F**k Xenophon!

J.B. Bury, Lectures on the Ancient Greek Historians:

“The engrossing intellectual interest was then political science, and the historical method had not been invented. The men who might otherwise have shone as historians were engaged in speculations on the nature of the state. They were eagerly seeking an answer to the speculative question: What is the best constitution? Only three historians of note arose in this period; they were more or less under the influence of Thucydides, but at long intervals behind.

Of these the only name familiar to posterity is Xenophon, who was probably the least meritorious of the three. To the circumstance that he is one of the very few classical Greek historians whose work has survived, he owes a prominence to which his qualities do not entitle him. In history as in philosophy he was a dilettante; he was as far from understanding the methods of Thucydides as he was from apprehending the ideas of Socrates. He had a happy literary talent, and his multifarious writings, taken together, render him an interesting figure in Greek literature. But his mind was essentially mediocre, incapable of penetrating beneath the surface of things. If he had lived in modem days, he would have been a high-class journalist and pamphleteer; he would have made his fortune as a war-correspondent; and would have written the life of some mediocre hero of the stamp of Agesilaus. So far as history is concerned, his true vocation was to write memoirs. The Anabasis is a memoir, and it is the most successful of his works. It has the defects which memoirs usually have, but it has the merits, the freshness, the human interest of a personal document. The adventures of the Ten Thousand are alive for ever in Xenophon’s pages.”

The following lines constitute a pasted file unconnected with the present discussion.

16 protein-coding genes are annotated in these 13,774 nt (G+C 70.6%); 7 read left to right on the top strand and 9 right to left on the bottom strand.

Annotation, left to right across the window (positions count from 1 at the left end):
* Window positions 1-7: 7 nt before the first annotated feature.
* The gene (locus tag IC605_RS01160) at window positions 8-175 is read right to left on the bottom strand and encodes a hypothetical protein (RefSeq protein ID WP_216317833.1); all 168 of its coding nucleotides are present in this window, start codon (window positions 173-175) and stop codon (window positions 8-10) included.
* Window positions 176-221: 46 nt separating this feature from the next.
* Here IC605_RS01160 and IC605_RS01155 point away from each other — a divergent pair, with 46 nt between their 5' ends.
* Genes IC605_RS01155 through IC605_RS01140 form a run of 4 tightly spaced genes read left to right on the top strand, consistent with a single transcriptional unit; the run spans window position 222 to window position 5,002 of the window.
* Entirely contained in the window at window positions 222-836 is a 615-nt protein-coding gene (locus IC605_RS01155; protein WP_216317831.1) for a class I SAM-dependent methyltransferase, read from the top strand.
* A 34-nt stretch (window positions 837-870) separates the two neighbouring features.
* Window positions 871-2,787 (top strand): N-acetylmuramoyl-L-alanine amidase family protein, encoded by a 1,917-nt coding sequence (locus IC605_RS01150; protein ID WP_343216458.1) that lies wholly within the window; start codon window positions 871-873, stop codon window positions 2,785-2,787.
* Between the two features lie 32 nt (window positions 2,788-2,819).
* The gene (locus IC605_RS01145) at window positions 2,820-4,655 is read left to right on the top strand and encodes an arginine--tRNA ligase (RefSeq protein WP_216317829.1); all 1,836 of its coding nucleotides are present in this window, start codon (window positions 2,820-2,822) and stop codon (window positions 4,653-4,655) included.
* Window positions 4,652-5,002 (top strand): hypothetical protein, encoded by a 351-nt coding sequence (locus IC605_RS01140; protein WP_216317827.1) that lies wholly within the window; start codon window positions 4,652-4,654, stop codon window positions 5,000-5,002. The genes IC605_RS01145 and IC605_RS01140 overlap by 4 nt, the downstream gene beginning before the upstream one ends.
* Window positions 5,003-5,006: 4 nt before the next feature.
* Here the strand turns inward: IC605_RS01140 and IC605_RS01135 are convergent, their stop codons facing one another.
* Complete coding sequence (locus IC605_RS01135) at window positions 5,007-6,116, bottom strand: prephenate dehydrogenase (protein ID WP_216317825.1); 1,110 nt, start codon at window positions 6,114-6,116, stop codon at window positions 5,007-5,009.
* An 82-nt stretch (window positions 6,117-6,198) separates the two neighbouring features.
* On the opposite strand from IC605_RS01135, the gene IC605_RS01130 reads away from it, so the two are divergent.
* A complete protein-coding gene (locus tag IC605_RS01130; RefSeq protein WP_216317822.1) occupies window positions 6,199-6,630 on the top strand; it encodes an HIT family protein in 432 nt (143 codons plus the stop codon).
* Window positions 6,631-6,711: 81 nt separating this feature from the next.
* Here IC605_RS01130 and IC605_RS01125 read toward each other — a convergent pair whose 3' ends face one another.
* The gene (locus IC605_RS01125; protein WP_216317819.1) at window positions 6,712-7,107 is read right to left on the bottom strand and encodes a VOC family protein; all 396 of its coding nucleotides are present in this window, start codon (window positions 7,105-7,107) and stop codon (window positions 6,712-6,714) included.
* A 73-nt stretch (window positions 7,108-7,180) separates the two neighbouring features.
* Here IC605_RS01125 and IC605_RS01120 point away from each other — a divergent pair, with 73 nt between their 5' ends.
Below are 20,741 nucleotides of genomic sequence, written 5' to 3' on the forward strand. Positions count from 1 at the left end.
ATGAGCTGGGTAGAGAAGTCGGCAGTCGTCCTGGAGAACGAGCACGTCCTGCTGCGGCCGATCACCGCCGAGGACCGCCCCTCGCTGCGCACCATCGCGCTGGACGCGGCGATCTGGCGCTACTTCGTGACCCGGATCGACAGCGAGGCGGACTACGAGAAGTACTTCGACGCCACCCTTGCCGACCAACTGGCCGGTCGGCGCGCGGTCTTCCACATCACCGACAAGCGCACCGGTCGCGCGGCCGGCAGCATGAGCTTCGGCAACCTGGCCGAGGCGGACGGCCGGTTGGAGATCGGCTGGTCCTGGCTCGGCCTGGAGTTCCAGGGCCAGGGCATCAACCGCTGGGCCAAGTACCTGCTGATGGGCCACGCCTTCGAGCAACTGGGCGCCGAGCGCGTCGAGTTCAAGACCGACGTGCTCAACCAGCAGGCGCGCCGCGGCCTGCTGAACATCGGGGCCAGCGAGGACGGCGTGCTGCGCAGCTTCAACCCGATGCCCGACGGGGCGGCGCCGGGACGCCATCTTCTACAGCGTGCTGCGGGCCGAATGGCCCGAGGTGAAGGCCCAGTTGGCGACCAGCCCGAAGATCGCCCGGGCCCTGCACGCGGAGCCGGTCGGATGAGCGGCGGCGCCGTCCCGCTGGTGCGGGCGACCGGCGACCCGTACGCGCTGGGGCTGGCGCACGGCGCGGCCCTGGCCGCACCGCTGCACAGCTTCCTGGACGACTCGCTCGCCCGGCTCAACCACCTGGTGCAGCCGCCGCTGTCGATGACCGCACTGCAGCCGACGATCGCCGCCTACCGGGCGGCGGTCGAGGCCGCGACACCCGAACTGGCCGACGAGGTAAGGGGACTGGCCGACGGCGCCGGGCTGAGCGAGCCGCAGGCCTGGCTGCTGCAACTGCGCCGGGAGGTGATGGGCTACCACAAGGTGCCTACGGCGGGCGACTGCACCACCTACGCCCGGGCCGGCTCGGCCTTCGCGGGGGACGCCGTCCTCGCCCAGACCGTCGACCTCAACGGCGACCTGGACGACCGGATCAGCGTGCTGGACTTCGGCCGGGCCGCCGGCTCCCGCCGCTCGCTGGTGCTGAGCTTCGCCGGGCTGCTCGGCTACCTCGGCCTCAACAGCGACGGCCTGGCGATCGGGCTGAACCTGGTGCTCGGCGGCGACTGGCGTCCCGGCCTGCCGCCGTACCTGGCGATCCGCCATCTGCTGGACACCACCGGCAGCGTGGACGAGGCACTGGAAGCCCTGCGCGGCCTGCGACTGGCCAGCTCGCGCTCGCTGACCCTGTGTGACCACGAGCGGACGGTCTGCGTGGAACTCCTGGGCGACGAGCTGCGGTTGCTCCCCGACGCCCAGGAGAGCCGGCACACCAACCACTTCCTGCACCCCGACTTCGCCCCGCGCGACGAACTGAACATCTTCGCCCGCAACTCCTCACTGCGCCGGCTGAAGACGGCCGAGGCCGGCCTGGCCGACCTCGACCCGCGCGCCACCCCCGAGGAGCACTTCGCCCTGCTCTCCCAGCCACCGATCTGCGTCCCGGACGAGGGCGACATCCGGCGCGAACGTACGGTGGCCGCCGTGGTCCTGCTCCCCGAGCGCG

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3 thoughts on “F**k Xenophon!

  1. Bury is probably right that Xenophon is no Plato or Thucydides, but how many of us would make ye olde Faustian bargain to be ‘just’ a Xenophon.

    In his favor: first extant biography; creation of a type of history Caesar mastered; the fascinating a strange Cyropaedia…

    His Memorabilia are largely crap, however. And, no matter how hard I try, he is one of the least quotable ancient authors, whatever that means.

    1. When, as an undergraduate, I mentioned to Alessi that Ronald Syme began his book The Roman Revolution with the phrase “The greatest of the Roman historians began his Annals…”, he said that the phrase “greatest Roman historian” wasn’t really saying much for Tacitus.

      I read a bunch of Xenophon early on because it was the first OCT Greek text I found at a store and it seemed pretty straightforward, but I have never revisited him because of the general impression I had that he was *boooooooring*. (I also never read the orators for the same reason.)

  2. Like generations of other learners of Greek to whom Xenophon’s Anabasis has been given as an easy starter text, I remain grateful to him for writing in simple prose that wasn’t hard to understand, was mildly interesting, and had none of the off-putting tortuousness of much of the other stuff I then was made to translate over the next five years of my high school Greek…

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